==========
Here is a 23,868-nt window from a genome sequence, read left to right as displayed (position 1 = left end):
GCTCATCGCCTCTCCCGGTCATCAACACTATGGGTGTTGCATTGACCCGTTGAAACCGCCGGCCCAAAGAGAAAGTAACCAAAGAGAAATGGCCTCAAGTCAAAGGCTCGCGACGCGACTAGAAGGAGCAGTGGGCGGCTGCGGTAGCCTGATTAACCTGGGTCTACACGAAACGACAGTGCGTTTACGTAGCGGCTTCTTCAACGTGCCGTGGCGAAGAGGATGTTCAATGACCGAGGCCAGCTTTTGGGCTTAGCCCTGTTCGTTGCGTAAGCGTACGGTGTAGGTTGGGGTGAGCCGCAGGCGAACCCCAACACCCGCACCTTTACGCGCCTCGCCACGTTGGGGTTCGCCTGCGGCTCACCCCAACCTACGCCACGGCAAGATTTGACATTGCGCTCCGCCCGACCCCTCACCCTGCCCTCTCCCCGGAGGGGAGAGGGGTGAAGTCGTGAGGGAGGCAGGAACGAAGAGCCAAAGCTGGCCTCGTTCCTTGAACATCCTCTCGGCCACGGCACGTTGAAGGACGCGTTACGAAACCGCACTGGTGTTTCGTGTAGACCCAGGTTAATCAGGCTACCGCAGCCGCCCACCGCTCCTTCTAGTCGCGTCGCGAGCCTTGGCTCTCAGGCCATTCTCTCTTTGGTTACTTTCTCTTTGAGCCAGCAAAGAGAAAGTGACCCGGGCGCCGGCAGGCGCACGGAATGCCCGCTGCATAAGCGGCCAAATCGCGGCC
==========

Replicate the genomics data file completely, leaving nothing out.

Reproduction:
Here is a 23,868-nt window from a genome sequence, read left to right as displayed (position 1 = left end):
GCTCATCGCCTCTCCCGGTCATCAACACTATGGGTGTTGCATTGACCCGTTGAAACCGCCGGCCCAAAGAGAAAGTAACCAAAGAGAAATGGCCTCAAGTCAAAGGCTCGCGACGCGACTAGAAGGAGCAGTGGGCGGCTGCGGTAGCCTGATTAACCTGGGTCTACACGAAACGACAGTGCGTTTACGTAGCGGCTTCTTCAACGTGCCGTGGCGAAGAGGATGTTCAATGACCGAGGCCAGCTTTTGGGCTTAGCCCTGTTCGTTGCGTAAGCGTACGGTGTAGGTTGGGGTGAGCCGCAGGCGAACCCCAACACCCGCACCTTTACGCGCCTCGCCACGTTGGGGTTCGCCTGCGGCTCACCCCAACCTACGCCACGGCAAGATTTGACATTGCGCTCCGCCCGACCCCTCACCCTGCCCTCTCCCCGGAGGGGAGAGGGGTGAAGTCGTGAGGGAGGCAGGAACGAAGAGCCAAAGCTGGCCTCGTTCCTTGAACATCCTCTCGGCCACGGCACGTTGAAGGACGCGTTACGAAACCGCACTGGTGTTTCGTGTAGACCCAGGTTAATCAGGCTACCGCAGCCGCCCACCGCTCCTTCTAGTCGCGTCGCGAGCCTTGGCTCTCAGGCCATTCTCTCTTTGGTTACTTTCTCTTTGAGCCAGCAAAGAGAAAGTGACCCGGGCGCCGGCAGGCGCACGGAATGCCCGCTGCATAAGCGGCCAAATCGCGGCC